Antisense or RNA interference molecules can be delivered in vitro to cells or in vivo, e.g., to tumors, eyes, lungs, bronchia, heart, or retina of a mammal. Typical delivery means known in the art can be used. For example, delivery to a tumor can be accomplished by intratumoral injections. Delivery to lung can be accomplished by instillation. Other modes of delivery can be used without limitation, including: intravenous, intramuscular, intraperitoneal, intraarterial, local delivery during surgery, endoscopic, subcutaneous, and per os. In a mouse model, the antisense or RNA interference can be adminstered to a tumor cell in vitro, and the tumor cell can be subsequently administered to a mouse. Vectors can be selected for desirable properties for any particular application. Vectors can be viral or plasmid. Adenoviral vectors are useful in this regard. Tissue-specific, cell-type specific, or otherwise regulatable promoters can be used to control the transcription of the inhibitory polynucleotide molecules. Non-viral carriers such as liposomes or nanospheres can also be used.

HIMF stimulates pulmonary smooth muscle cells and cardiac myocytes to phosphorylate Akt. This is mediated by a phosphatidylinositol 3-kinase (PI3K) enzyme. Inhibitors of this phosphorylation can be used therapeutically to treat diseases such as diabetic retinopathy, tumors, pulmonary hypertension, heart ischemia, and hypertrophic cardiomyopathy. Inhibitors can be found by screening test agents by contacting them with HIMF-treated pulmonary smooth muscle cells. Alternatively, the test agent may be contacted with a cell-free, in vitro system which comprises phosphatidylinositol 3-kinase (PI3K) and Akt. The extent of phosphorylation of Akt can be determined in the presence and absence of the test agent. A test agent which inhibits HIMF-activated phosphorylation of Akt in the pulmonary smooth muscle cells or in the cell-free system can be identified as a candidate therapeutic agent. Phosphorylation of Akt can be determined by any means known in the art. One convenient means employs western blot. Further testing in other model systems or in clinical settings may be performed to confirm inhibitory activity and/or extent of toxicity

While the invention has been described with respect to specific examples including presently preferred modes of carrying out the invention, those skilled in the art will appreciate that there are numerous variations and permutations of the above described systems and techniques that fall within the spirit and scope of the invention as set forth in the appended claims.

EXAMPLES

Example 1

Materials and Methods

Animals. Sprague-Dawley rats were purchased from Hilltop Lab Animal Inc. (Scottdale, Pa.), and C57/BL6 mice were obtained from Charles River Laboratories (Wilmington, Mass.). Housing and procedures involving experimental animals were approved by the Animal Care and Use Committee of the Johns Hopkins University.

Hypoxia exposure. The protocol for the exposure of animals to hypoxia has been previously described1. Briefly, C57BL6 mice aged 8-12 weeks were placed in a Plexiglas chamber maintained at 10% O2 (hypoxic group) or in a chamber open to room air (normoxic group) for specific times with a 12:12-h light-dark cycle. Hypoxia was maintained using a Pro:ox model 350 unit (Reming Bioinstruments, Refield, N.Y.), which controlled fractional concentration of O2 in inspired gas by solenoid-controlled infusion of N2 (Roberts Oxygen, Rockville, Md.) balanced against an inward leak of air through holes in the chamber. The hypoxic mice were exposed to room air for about 10 min daily while their cages were changed. CO2, water vapor, and ammonia were removed by pumping the atmosphere of the hypoxia chamber through Bara Lyme (barium hydroxide lime, USP; Chemetron Medical Division, Allied Healthcare Products, St. Louis, Mo.), Drierite (anhydrous calcium sulfate; Fisher Scientific, Atlanta, Ga.), and activated carbon (Fisher Scientific).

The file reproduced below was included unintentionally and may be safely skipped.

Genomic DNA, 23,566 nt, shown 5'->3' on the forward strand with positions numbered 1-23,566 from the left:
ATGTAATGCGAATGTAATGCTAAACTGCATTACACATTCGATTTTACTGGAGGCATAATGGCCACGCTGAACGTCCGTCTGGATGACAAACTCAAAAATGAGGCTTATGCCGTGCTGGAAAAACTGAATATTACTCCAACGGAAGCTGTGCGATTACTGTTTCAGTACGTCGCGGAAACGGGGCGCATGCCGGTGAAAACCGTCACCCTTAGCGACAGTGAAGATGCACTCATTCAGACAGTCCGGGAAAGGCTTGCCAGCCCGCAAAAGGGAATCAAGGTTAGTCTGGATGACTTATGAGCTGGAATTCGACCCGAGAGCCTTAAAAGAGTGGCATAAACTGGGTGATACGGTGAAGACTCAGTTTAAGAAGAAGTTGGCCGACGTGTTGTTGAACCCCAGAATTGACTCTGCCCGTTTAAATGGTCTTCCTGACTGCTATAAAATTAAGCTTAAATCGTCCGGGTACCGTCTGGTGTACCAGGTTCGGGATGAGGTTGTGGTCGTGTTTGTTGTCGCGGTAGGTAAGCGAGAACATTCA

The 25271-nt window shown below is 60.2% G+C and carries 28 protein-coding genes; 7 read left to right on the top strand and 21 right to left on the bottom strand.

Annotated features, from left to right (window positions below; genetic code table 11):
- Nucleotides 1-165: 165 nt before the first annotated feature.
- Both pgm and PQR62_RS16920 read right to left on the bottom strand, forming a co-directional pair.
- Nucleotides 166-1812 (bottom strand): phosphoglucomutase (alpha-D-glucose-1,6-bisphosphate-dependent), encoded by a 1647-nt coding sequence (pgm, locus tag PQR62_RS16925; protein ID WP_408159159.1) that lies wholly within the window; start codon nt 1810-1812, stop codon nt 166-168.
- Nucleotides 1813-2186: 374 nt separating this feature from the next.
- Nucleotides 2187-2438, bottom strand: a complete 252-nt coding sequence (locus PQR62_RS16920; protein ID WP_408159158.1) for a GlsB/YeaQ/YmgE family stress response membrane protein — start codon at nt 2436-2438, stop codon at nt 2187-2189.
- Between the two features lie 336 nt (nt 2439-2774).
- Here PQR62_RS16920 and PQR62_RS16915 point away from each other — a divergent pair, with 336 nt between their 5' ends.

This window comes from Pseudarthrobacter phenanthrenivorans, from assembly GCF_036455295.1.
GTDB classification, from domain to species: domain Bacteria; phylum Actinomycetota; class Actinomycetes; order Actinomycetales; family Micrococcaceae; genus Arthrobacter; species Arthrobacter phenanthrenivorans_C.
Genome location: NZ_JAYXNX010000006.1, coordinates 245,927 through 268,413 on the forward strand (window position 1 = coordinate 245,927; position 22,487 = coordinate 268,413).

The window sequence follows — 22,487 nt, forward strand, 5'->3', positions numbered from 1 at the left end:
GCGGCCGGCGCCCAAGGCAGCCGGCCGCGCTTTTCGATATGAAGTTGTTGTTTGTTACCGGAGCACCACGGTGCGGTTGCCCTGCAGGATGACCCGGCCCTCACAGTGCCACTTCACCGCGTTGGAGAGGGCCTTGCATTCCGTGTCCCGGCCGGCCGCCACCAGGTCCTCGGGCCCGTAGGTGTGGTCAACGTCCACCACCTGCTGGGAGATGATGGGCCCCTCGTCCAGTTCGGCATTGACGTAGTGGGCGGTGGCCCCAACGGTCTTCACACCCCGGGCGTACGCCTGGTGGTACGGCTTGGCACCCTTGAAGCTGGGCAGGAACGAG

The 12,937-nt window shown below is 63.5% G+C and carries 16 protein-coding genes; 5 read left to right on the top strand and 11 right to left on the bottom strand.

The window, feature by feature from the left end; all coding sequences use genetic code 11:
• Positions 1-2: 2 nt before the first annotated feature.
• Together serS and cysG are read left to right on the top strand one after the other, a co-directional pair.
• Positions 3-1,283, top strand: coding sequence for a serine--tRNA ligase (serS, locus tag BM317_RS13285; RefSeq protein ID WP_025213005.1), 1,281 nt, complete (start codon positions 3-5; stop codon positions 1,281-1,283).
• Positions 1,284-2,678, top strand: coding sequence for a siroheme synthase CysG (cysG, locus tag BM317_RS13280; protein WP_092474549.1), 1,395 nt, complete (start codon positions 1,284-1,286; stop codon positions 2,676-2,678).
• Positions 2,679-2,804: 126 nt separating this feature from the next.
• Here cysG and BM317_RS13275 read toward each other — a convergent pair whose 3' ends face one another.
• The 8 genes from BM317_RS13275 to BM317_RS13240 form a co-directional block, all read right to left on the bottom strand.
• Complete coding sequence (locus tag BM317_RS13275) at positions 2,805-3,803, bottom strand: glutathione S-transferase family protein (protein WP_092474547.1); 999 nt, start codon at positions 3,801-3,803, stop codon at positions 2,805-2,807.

Cell culture and 3H-thymidine incorporation assays. Rat pulmonary microvascular smooth muscle cells (RPSM) were isolated from male Sprague-Dawley rats (150-200 g) according to a published method2. Briefly, after the pulmonary artery was flushed with phosphate buffered saline (PBS), it was infused with 2% iron oxide suspension in 0.5% agar. The air spaces were filled with agar, the subpleural margins were harvested and partially collagenase digested, and the microvessels were separated magnetically. The identity of RPSM was confirmed by characteristic appearance on phase-contrast microscopy and indirect immunofluorescent antibody staining for smooth muscle-specific isoforms of β-actin and myosin heavy chain. RPSM were grown in DMEM/F12 medium supplemented with 10% fetal bovine serum (FBS), 2 mM of glutamine, 100 U/ml of penicillin and 100 μg/ml of streptomycin. Passage 3 to 5 cells were used in the experiments.

The cells were seeded in 24-well plates at 5×104/well. After synchronization with serum-free DMEM/F12 (supplemented with 1% Bovine serum albumin (BSA)) for 24 to 48 hours, the cells were treated with the specified agents and 0.1 μCi/well (or 1 μCi/well) of 3H-thymidine in the serum-free DMEM/F12 for 48 hours. After the experimental protocol was completed, the cells were rinsed with PBS twice and incubated in 10% TCA for 30 min. The cells were then washed with PBS two more times and lysed in 250 μl of the lysis buffer (1% SDS, 0.8% NaOH). 3H-thymidine incorporation was measured with a Beckman 6500 scintillation counter in 10 ml of scintillation cocktail.